Jersey is hoping to gain approval for French tourists to visit the island for up to three days without a passport, and a successful day-trip scheme in the islands launched this summer could be extended through to next September in both Guernsey and Jersey.
Both islands drew up a scheme to allow French nationals entry through the borders using just their national identification cards rather than the post-Brexit requirement for a passport, providing the trip was only for one day.
The UK government is understood to be considering allowing these French visitors to stay up to three days, with the issue due to be discussed in January.
Since then, Deputy Rob Prow, President of Home Affairs, said it is Guernsey is keen to extend its its pilot scheme.
"We have been in discussion with colleagues in Jersey at a political and officer level and the UK Home Office, regarding the extension of our French day-tripper scheme. The pilot scheme this summer was deemed a success and we are keen to extend it for another year.
"I can confirm that it is our intention to introduce a similar extension. We have some further discussion to do with the UK on this and will seek to provide an update as soon as possible.’
The pilot ran from April to September this year and required discussion between London, Common Travel Area teams, and local customs and immigration departments.
Pictured: French tourists arriving at Jersey harbour on the first day of the pilot scheme this year. Credit: David Ferguson.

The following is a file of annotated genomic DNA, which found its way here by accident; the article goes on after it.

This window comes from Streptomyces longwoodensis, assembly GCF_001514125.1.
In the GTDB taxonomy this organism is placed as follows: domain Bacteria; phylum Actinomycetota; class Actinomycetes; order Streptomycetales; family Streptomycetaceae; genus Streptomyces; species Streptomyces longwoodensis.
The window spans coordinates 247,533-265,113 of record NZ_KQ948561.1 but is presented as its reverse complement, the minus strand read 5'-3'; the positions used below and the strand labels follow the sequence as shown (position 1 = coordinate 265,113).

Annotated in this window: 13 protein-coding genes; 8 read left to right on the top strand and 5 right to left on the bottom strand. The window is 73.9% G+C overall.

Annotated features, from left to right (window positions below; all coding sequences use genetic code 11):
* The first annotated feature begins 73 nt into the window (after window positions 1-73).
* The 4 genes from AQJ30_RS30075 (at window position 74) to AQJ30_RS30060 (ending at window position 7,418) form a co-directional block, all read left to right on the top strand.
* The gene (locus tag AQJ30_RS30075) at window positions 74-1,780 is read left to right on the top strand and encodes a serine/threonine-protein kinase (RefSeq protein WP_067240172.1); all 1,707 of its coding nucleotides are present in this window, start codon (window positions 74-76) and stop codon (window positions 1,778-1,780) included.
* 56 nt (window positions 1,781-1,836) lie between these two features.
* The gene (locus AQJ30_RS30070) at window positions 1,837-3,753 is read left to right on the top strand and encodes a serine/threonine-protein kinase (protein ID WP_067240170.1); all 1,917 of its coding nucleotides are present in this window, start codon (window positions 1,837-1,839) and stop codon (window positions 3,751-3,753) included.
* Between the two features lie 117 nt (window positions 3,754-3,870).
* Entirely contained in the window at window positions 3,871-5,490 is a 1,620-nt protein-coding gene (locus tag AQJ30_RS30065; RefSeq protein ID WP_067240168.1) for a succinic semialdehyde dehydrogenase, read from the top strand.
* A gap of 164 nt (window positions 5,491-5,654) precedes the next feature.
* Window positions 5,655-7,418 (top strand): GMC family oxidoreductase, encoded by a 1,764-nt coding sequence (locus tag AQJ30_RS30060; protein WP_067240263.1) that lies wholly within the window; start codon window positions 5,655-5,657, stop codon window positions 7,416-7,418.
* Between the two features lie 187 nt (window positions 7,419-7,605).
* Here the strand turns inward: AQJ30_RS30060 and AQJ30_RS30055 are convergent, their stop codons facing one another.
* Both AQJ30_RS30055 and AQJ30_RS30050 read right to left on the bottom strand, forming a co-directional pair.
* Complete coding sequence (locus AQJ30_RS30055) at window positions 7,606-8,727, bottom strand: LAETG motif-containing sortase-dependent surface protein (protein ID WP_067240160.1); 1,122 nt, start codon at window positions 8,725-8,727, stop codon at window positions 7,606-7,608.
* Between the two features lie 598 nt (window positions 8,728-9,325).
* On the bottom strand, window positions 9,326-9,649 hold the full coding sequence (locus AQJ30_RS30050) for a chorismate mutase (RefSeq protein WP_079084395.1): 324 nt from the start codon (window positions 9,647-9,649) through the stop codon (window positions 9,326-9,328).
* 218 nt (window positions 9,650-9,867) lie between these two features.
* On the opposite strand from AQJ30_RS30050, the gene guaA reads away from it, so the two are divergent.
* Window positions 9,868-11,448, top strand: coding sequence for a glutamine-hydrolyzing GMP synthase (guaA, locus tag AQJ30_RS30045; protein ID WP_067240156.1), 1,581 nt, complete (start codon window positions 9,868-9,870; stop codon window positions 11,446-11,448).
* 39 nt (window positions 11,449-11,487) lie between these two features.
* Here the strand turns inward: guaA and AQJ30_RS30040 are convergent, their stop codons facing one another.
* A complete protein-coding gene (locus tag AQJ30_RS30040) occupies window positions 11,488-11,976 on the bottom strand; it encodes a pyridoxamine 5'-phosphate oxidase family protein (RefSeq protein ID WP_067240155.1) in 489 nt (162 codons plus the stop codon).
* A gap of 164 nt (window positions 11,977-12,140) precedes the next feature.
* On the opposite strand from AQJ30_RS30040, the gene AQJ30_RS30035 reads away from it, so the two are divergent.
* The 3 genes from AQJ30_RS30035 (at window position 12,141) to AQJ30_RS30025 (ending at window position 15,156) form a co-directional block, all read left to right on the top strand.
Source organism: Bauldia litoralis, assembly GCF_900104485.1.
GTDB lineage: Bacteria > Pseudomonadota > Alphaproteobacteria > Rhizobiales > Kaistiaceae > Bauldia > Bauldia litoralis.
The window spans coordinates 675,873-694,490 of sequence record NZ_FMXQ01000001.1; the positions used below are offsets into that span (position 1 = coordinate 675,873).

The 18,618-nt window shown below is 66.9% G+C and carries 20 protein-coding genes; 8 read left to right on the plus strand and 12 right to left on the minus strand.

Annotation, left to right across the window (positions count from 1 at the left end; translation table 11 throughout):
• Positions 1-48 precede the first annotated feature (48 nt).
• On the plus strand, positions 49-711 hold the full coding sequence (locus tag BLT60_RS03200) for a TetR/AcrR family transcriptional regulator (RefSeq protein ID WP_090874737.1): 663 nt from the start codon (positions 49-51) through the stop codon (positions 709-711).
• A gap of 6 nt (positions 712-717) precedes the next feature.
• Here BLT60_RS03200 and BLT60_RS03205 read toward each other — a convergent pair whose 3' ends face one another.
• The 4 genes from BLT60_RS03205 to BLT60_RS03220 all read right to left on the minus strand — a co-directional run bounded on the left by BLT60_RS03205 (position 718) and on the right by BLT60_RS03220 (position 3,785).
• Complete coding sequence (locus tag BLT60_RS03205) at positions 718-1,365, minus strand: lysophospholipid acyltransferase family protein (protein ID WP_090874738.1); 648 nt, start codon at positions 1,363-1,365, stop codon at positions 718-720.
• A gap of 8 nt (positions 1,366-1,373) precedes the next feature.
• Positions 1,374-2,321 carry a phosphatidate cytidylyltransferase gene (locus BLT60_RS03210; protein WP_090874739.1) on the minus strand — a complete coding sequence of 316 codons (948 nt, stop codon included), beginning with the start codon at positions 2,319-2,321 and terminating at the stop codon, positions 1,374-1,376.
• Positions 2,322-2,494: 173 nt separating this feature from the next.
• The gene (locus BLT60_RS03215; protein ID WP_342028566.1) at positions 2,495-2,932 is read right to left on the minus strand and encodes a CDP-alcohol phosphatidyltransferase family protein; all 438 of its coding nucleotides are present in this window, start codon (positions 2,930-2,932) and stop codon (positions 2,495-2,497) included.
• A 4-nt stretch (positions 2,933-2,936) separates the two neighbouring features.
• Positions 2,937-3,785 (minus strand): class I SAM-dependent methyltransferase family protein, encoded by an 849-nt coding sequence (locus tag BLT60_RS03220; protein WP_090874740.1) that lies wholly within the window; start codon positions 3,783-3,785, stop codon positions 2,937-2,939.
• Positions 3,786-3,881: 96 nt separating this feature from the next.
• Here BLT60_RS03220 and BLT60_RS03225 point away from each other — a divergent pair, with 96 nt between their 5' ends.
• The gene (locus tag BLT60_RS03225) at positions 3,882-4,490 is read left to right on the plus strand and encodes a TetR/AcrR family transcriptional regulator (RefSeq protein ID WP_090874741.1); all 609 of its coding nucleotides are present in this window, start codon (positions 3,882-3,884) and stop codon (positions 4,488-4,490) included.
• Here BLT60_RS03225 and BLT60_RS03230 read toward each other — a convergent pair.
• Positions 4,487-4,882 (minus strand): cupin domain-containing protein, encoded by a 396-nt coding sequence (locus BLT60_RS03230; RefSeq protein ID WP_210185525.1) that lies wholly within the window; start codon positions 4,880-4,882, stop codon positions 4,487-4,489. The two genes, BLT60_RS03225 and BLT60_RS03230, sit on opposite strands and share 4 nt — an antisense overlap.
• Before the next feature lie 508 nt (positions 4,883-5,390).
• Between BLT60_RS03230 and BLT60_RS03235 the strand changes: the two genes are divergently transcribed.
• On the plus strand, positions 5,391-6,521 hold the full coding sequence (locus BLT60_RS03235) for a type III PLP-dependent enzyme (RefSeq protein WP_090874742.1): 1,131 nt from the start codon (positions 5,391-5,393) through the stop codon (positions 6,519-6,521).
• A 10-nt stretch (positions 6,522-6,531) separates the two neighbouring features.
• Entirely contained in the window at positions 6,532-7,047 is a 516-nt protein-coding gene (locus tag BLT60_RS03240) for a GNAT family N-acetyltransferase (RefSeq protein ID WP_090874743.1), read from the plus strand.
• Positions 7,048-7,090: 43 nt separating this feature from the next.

Deputy Prow labelled the initial pilot, which was launched in Jersey and Guernsey in April, as being “very successful”.
The scheme coincided with the start and end of the Manche Iles Express sailing schedule.
In July the ferry company told the Jersey Evening Post that bookings had reached 85% of its summer target for the year and called for the arrangement to continue, including overnight stays.
It came months after a senior French politician in the region warned that dwindling passenger numbers, which dropped by tens of thousands after Brexit travel arrangements were activated, meant the route was under threat.
Manche anticipates that more international tourists will visit the region next year to commemorate the 80th anniversary of D-Day.
External relations ministers from Jersey and Guernsey told a UK parliament select committee in May of the desire to extend the successful scheme throughout the year and for additional days.
Guernsey’s Deputy Jonathon Le Tocq told the panel: “I would like to think that once the risks have been assessed from the pilot scheme that we could extend that to a bit longer… I do believe the risks are quite minimal, particularly as Ireland is part of the common travel area and still part of the EU and people from France can travel there on their ID cards."
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